Antolli Anesi has never been scared of anything.
“Except at night when I get up for water,” says the 10-year-old who has enough courage to rival most adults.
“Oh, yes. I forgot about the haunting old man who hangs from the wall,” his mother, Anitra Williams, remembers.
Every October, this mother-son duo, along with Antolli’s brothers, Dominic and Giovanni Williams, play roommates to a festoon of frights. And they wouldn’t have it any other way. Turning their home at 60th and Center streets into arguably Aksarben’s best-decorated haunted house, the family has invested an estimated $10,000 on things that go bump in the night, including ghosts, zombies, and serial killers by the dozen.
The whole front yard of their two-story residence is transformed into a cemetery filled with tombstones and bushes that project bloody hands. Lining the iron gate are skulls entangled in cobwebs, and those who are brave enough to make the walk from street to front porch will encounter towering statues of Michael Myers (the character from the Halloween films), a killer clown, and a guillotine. There’s even a pair of handmade coffins filled with the undead waiting to greet visitors.
“The neighbors and everyone who passes by seem to really enjoy it,” Williams says. “That new blow-up stuff is so cheesy. To see something that’s handmade and realistic instead is probably what surprises most.”
That’s right, this scary scene won’t be found anywhere else and isn’t courtesy of a home supply store—it’s the work of Williams and her boyfriend, Todd Sterba, as a majority of the outdoor décor has been crafted by the couple.
“Todd’s more the saw and nails, and I guess I’m the mastermind,” Williams says. “However, I did get my hands dirty helping with the headstones.”
Then there’s the inside.
The scares don’t stop at the front door. Almost every inch of every room is covered with creepiness. Ditching cheap, plastic pumpkins in favor of mummified skeletons, deranged dolls, a toilet seat dressed in a sweater, and props to look like Nightmare On Elm Street’s Freddy Krueger, Williams’ aesthetic gives terror a place to call home.
Her favorite piece has got to be the animated corpse being eaten alive by a large rat that’s hung in no less of a prominent place than right above the dining room table.
“It’s all just for fun, and as long as it looks good, anything goes,” Williams says.
Keeping up with the Addamses wasn’t always her M.O. While Williams admits that Halloween has been a favorite time of year for her since she was young, it wasn’t until Anesi was born on the holiday in 2008 that it acquired an entirely new meaning. Her son was her October surprise, arriving a week earlier than expected. He was born shortly after 3 p.m., and by the early evening Williams was helping her other children get costumed for trick-or-treating without leaving her hospital room.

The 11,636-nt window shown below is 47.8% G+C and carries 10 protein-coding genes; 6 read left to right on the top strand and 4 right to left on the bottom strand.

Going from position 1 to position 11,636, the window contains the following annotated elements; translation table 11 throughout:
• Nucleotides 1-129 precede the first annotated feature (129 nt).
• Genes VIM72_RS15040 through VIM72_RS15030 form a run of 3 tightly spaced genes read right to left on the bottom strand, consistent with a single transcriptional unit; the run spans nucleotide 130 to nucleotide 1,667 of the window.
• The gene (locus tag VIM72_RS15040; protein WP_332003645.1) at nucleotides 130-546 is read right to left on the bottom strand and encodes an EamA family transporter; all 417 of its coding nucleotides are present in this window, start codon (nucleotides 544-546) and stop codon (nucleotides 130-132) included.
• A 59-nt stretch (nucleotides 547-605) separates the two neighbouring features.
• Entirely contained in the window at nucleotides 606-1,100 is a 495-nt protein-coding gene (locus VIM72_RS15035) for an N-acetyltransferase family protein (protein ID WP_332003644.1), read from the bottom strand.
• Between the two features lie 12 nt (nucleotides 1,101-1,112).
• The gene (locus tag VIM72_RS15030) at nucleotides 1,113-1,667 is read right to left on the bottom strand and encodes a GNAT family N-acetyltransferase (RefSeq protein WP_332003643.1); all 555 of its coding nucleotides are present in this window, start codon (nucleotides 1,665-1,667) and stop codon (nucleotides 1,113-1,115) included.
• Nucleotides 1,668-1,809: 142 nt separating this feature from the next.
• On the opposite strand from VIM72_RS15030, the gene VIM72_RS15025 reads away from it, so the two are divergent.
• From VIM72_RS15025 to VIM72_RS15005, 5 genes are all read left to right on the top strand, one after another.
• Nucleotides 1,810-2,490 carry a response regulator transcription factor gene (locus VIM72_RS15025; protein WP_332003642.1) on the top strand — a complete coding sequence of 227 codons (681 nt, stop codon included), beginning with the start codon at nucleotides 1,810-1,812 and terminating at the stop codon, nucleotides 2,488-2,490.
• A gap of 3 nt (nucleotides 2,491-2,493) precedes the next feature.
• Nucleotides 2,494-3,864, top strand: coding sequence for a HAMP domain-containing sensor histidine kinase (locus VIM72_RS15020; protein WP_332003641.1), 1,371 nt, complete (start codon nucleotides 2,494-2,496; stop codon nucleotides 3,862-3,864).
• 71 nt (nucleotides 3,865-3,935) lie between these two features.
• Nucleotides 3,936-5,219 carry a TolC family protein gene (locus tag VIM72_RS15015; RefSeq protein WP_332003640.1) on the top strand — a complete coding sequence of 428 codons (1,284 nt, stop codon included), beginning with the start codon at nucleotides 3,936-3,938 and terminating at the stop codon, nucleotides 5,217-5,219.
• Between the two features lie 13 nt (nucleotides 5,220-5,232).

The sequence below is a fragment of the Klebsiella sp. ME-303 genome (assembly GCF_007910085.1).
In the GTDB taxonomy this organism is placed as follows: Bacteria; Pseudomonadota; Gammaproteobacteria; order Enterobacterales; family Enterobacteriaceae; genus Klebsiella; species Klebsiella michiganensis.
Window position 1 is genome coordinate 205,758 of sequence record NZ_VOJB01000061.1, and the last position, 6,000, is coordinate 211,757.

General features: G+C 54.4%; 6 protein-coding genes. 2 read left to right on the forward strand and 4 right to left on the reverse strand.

To celebrate and commemorate the moment, Williams started spooking up her space in 2009, beginning with just a few coffins in the yard. The decorations that once fit in a single tote now occupy dozens of them and a good portion of her shed.
“My son’s birth definitely made the holiday more special,” Williams says. “We throw a big party the Saturday before Halloween with over-the-top themes like Fear Factor, where the kids competed and ate real worms.”
After a decade of big scares and even bigger celebrations, the family has only encountered one incident that spooked even them. Last year, a man walking by one afternoon tried breaking into their home after taking one of their “Enter If You Dare” signs a little too literally. Sporting Fireball whiskey in his pocket, he began ripping down the décor when he couldn’t get inside and was quickly arrested and charged with trespassing and destruction of property.
Neighbors, friends, and even the Aksarben Elmwood Park Neighborhood Association encouraged Williams to keep her makeshift graveyard and continue the festivities. Not one to disappoint, she plans to go bigger than ever this year, toying with the idea of creating a walk-through haunted house on her property for Halloween night.
“My mom was more traditional and didn’t decorate when I was growing up,” Williams says. “I sort of got deprived of it, so once I got the chance to do it, I just ran with it and haven’t looked back.”
When it comes to Halloween, there can never be too much of a good thing for Williams. Once Nov. 1 rears its chilly head, she begins to suffer from self-diagnosed Post Traumatic Halloween Syndrome.
“Nobody does Halloween like we do,” she says. “So, the day after it all comes down, it feels like we just moved because the house is just so empty and sad.”
Not to fear. The next one is only 364 days away.
This article was printed in the October 2019 edition of OmahaHome. To receive the magazine, click here to subscribe.